Something different today…
As a pastor, I have to balance my life between efficiency and love.
This is not easy, because these two concepts are nearly mutually exclusive.
But that’s my reality.
I have to cultivate efficiency because I’m a part of an organization, I lead a team of busy people, and we try to accomplish various things.
I have to “get things done.”
I have to cultivate love because as a pastor I’m charged ultimately with trying to help people cultivate the Spirit of God in their lives.
Most of the time it involves long conversations, sometimes sitting in silence with people as they cry.
This is seldom “efficient.”
Looking at the efficiency side of things first, I thought I’d list some of my most helpful tools. I’m not naturally organized and linear; I’m actually rather distracted, and can be more than a little spacey. I need tools and techniques in my life to help me “ship” and to be present—physically, emotionally, spiritually—when I need to be present.
I need efficiency in order to love.
So here are a few:
- Getting Things Done. This book forms the backbone of how I organize my life. In a very concise nutshell, everything that you have to do in your life—pick up groceries, finish the TPS report, learn songs for band practice, etc.—is taking up mental energy that you need for the most important/creative work that you have to do. So you get it out; you write everything down in a brain dump, and then you organize it and begin to tackle it. If you’re just getting started in productivity, or looking for a new way to organize your life, take a look at it.
- OmniFocus. This app is my primary day-to-day task manager, and integrates well with Getting Things Done (GTD). They make it an iPad and iPhone version, as well as a desktop version as well. It syncs—fairly seamlessly—in the cloud and so my tasks are always with me. Very, very powerful, but very helpful (and also pretty beautiful, especially on the iPad and iPhone). The Omni Group make very, very good software. Everything I have to do goes in here, from writing exercises, to meetings, to events, to weekly worship planning.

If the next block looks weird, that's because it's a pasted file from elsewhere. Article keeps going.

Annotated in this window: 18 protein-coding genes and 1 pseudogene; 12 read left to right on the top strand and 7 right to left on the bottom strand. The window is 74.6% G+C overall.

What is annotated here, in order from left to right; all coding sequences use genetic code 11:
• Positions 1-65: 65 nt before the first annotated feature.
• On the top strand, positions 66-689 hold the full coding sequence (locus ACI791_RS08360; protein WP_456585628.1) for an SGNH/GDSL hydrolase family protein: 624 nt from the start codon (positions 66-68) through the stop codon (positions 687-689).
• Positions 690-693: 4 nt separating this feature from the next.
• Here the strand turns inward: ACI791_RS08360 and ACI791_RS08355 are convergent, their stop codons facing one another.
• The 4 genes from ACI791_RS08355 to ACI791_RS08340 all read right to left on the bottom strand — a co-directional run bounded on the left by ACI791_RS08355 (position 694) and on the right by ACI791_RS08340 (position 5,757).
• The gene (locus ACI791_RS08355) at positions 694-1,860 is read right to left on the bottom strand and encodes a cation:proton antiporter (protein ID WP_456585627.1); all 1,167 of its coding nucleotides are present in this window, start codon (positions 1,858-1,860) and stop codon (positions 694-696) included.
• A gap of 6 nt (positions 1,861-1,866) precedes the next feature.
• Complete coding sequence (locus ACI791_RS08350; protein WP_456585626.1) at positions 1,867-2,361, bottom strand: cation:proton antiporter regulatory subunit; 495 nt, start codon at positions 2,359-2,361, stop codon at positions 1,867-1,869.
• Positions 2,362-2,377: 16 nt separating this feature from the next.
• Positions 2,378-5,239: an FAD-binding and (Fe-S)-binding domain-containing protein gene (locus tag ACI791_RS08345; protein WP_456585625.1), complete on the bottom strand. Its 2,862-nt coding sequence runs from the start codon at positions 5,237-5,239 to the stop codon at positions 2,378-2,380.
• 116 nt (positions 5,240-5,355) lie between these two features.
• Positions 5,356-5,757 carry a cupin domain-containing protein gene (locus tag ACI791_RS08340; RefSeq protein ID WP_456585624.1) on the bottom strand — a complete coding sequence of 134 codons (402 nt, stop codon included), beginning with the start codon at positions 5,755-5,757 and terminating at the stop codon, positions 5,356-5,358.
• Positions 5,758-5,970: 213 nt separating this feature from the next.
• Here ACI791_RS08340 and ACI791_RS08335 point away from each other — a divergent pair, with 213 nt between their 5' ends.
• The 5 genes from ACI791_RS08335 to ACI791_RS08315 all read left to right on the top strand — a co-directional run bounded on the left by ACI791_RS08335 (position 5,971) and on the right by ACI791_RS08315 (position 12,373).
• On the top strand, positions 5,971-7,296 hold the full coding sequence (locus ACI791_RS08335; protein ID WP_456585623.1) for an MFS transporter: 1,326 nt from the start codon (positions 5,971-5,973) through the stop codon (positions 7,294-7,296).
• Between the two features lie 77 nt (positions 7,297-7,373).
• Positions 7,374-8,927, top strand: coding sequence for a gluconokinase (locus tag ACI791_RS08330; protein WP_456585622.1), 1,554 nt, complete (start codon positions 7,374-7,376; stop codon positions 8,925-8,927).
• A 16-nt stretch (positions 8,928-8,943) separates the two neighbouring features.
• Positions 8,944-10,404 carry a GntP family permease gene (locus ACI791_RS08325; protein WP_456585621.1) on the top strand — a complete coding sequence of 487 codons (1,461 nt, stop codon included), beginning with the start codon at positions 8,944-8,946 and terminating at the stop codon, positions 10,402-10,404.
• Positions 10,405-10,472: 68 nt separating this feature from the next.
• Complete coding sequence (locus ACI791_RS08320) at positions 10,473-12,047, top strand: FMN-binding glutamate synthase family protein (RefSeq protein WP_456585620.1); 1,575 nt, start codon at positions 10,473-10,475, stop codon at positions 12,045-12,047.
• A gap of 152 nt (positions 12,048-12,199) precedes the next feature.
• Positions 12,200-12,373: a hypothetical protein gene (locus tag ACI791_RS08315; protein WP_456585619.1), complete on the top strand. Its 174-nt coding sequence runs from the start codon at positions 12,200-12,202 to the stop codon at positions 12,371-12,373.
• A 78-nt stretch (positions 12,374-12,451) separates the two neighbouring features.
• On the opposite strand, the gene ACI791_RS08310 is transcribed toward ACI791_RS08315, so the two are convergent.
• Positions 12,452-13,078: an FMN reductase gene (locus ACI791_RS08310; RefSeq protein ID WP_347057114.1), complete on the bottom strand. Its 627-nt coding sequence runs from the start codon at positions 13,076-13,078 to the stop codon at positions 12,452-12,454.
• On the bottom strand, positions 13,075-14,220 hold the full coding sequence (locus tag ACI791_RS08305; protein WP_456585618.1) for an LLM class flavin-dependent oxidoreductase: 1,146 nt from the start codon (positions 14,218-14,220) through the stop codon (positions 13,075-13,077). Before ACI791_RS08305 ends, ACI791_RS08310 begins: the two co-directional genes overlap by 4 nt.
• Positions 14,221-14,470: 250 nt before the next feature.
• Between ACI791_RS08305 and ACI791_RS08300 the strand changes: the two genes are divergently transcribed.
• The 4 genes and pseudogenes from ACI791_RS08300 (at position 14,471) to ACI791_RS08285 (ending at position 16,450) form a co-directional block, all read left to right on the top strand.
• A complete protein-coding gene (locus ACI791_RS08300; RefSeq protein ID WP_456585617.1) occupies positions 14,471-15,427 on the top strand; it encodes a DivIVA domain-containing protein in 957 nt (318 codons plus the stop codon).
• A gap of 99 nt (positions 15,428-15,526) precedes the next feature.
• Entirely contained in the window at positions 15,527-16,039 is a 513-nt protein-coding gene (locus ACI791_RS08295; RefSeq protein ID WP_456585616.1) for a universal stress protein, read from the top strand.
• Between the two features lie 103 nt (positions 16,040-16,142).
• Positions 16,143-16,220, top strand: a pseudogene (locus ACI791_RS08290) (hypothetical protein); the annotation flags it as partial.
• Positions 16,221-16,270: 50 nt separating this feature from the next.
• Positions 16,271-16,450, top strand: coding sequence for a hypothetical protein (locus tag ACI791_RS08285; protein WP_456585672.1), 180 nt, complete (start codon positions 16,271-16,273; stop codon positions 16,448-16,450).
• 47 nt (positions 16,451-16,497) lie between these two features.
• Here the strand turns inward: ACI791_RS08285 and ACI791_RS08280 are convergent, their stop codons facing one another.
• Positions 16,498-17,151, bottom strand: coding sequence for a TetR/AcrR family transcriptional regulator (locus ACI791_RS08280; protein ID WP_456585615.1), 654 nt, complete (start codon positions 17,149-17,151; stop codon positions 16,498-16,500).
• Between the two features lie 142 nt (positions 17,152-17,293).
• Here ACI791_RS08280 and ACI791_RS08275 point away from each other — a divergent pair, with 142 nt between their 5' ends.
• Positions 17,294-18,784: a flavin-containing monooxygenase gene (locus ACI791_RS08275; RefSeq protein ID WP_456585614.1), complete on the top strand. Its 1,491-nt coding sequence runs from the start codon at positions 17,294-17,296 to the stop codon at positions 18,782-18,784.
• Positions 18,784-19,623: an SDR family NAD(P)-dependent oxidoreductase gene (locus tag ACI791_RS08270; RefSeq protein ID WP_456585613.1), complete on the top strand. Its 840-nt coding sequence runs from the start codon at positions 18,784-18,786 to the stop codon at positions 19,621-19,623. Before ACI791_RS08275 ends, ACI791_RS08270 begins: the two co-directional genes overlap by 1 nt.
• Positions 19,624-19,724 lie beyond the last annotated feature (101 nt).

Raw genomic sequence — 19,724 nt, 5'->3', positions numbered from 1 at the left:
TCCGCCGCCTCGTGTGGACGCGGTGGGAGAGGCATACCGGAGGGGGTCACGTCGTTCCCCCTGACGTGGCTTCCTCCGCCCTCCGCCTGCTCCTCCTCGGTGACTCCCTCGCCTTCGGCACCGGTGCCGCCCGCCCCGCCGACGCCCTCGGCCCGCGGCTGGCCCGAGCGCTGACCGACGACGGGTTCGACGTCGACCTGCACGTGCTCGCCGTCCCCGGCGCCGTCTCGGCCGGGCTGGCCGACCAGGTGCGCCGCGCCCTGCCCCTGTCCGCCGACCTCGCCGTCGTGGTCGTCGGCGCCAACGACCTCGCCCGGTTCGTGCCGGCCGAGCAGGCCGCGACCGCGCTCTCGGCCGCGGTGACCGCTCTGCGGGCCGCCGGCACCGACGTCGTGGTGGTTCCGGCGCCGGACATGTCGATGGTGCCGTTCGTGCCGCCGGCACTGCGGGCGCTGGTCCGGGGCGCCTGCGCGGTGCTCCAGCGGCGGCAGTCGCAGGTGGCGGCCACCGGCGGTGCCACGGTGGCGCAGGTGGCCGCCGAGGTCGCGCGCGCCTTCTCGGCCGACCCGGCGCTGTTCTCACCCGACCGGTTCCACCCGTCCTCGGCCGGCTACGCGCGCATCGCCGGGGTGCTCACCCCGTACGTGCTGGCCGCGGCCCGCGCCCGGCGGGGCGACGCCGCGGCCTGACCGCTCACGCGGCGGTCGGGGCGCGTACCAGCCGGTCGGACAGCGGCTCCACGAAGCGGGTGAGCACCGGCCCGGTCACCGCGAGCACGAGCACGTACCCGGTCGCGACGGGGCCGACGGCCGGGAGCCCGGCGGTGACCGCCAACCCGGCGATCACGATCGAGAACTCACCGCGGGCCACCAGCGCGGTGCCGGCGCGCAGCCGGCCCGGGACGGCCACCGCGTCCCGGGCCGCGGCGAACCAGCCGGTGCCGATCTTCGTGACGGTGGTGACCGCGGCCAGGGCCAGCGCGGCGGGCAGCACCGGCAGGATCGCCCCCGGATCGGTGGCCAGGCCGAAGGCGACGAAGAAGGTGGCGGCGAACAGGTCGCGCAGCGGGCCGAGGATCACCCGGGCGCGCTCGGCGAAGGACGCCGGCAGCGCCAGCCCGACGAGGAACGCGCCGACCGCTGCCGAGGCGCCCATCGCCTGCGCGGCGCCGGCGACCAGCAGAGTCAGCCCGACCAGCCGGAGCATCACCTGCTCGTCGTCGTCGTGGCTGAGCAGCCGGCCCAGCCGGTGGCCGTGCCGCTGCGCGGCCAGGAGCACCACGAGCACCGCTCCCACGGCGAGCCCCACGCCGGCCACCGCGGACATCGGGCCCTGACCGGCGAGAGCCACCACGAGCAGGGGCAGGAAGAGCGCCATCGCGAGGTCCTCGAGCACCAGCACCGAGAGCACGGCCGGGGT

- Evernote. Evernote is critical to grabbing ideas, storing pdfs, sermon ideas, meeting agendas, even songwriting ideas. I use Evernote for anything that I want to have readily available. It’s powerful and simple. A great, great tool; make sure you get the mobile version(s).
- Merlin Mann’s “Inbox Zero” Talk at Google. Merlin is passionate about productivity; he is also irreverently funny and brilliant. This talk (it’s almost an hour long, btw, so set aside enough time) has the capacity to radically change your approach to email. I’m still struggling to get to “Inbox Zero” myself, but it definitely woke me up to some of the pitfalls of email, and how I’d been using.
- Moleskine notebooks. Part of the GTD system is capturing all the ideas that have the potential to drain your creative energy and distract your and writing them down so you don’t have to think about them. In order to do that, keeping various notebooks on hand is important. My primary notebook is 8×5 1/2 (alternating between squared and blank pages), but I also use 8×5 1/2 cahiers for various bible studies and class notes, a reporters notebook for my car, and finally an extra large notebook that I use as a sketchbook for larger-scale creative brainstorming.
- Moleskine year calendar. Though I use iCal for my day-to-day calendar, when things get really crazy I reach for a paper calendar. I find that my relationship between me and my calendar changes when I actually have to write things down: I remember more things, but I also get more critical about what I’m doing. I’m somehow more emotionally present to a paper calendar, and that forces me to examine what I’m doing, and why I’m doing it. The large calendar also allows me to see my week at a glance and to easily identify blocks of time that are either being used or are “unseized.”
There are so many tools out there, but these are the ones I keep in my box. These are my efficiency tools.
Do you have any that you share?